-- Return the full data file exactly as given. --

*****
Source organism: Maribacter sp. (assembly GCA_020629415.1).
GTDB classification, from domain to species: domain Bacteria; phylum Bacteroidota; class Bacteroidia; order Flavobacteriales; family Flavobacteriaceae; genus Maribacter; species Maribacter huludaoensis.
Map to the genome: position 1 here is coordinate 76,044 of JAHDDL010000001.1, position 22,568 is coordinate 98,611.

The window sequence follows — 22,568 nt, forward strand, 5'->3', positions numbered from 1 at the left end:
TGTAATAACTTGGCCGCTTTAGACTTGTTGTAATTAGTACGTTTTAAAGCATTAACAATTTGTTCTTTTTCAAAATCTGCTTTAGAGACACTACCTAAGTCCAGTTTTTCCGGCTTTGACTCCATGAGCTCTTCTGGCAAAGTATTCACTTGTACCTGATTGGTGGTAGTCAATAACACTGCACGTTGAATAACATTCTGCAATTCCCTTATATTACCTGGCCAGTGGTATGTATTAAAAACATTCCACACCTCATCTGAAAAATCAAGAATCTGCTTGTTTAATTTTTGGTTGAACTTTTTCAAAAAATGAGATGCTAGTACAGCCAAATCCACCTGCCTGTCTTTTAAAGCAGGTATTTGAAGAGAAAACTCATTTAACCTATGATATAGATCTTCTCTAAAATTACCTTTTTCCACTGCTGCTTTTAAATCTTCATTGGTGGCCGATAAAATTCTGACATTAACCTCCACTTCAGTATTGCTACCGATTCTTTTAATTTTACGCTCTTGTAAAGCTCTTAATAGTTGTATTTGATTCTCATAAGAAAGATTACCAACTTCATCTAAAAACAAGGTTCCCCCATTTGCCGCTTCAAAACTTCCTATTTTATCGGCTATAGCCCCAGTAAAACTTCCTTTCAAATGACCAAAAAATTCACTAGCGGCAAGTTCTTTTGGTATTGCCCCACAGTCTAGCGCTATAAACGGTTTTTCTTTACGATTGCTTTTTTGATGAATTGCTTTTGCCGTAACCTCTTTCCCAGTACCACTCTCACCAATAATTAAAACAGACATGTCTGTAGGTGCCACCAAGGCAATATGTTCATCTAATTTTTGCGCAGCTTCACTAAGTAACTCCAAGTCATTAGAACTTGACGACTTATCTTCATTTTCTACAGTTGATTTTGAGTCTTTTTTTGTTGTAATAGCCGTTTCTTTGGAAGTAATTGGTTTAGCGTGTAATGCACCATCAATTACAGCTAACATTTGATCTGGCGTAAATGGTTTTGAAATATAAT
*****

Source organism: Maribacter sp. (assembly GCA_020629415.1).
GTDB classification, from domain to species: domain Bacteria; phylum Bacteroidota; class Bacteroidia; order Flavobacteriales; family Flavobacteriaceae; genus Maribacter; species Maribacter huludaoensis.
Map to the genome: position 1 here is coordinate 76,044 of JAHDDL010000001.1, position 22,568 is coordinate 98,611.

The window sequence follows — 22,568 nt, forward strand, 5'->3', positions numbered from 1 at the left end:
TGTAATAACTTGGCCGCTTTAGACTTGTTGTAATTAGTACGTTTTAAAGCATTAACAATTTGTTCTTTTTCAAAATCTGCTTTAGAGACACTACCTAAGTCCAGTTTTTCCGGCTTTGACTCCATGAGCTCTTCTGGCAAAGTATTCACTTGTACCTGATTGGTGGTAGTCAATAACACTGCACGTTGAATAACATTCTGCAATTCCCTTATATTACCTGGCCAGTGGTATGTATTAAAAACATTCCACACCTCATCTGAAAAATCAAGAATCTGCTTGTTTAATTTTTGGTTGAACTTTTTCAAAAAATGAGATGCTAGTACAGCCAAATCCACCTGCCTGTCTTTTAAAGCAGGTATTTGAAGAGAAAACTCATTTAACCTATGATATAGATCTTCTCTAAAATTACCTTTTTCCACTGCTGCTTTTAAATCTTCATTGGTGGCCGATAAAATTCTGACATTAACCTCCACTTCAGTATTGCTACCGATTCTTTTAATTTTACGCTCTTGTAAAGCTCTTAATAGTTGTATTTGATTCTCATAAGAAAGATTACCAACTTCATCTAAAAACAAGGTTCCCCCATTTGCCGCTTCAAAACTTCCTATTTTATCGGCTATAGCCCCAGTAAAACTTCCTTTCAAATGACCAAAAAATTCACTAGCGGCAAGTTCTTTTGGTATTGCCCCACAGTCTAGCGCTATAAACGGTTTTTCTTTACGATTGCTTTTTTGATGAATTGCTTTTGCCGTAACCTCTTTCCCAGTACCACTCTCACCAATAATTAAAACAGACATGTCTGTAGGTGCCACCAAGGCAATATGTTCATCTAATTTTTGCGCAGCTTCACTAAGTAACTCCAAGTCATTAGAACTTGACGACTTATCTTCATTTTCTACAGTTGATTTTGAGTCTTTTTTTGTTGTAATAGCCGTTTCTTTGGAAGTAATTGGTTTAGCGTGTAATGCACCATCAATTACAGCTAACATTTGATCTGGCGTAAATGGTTTTGAAATATAAT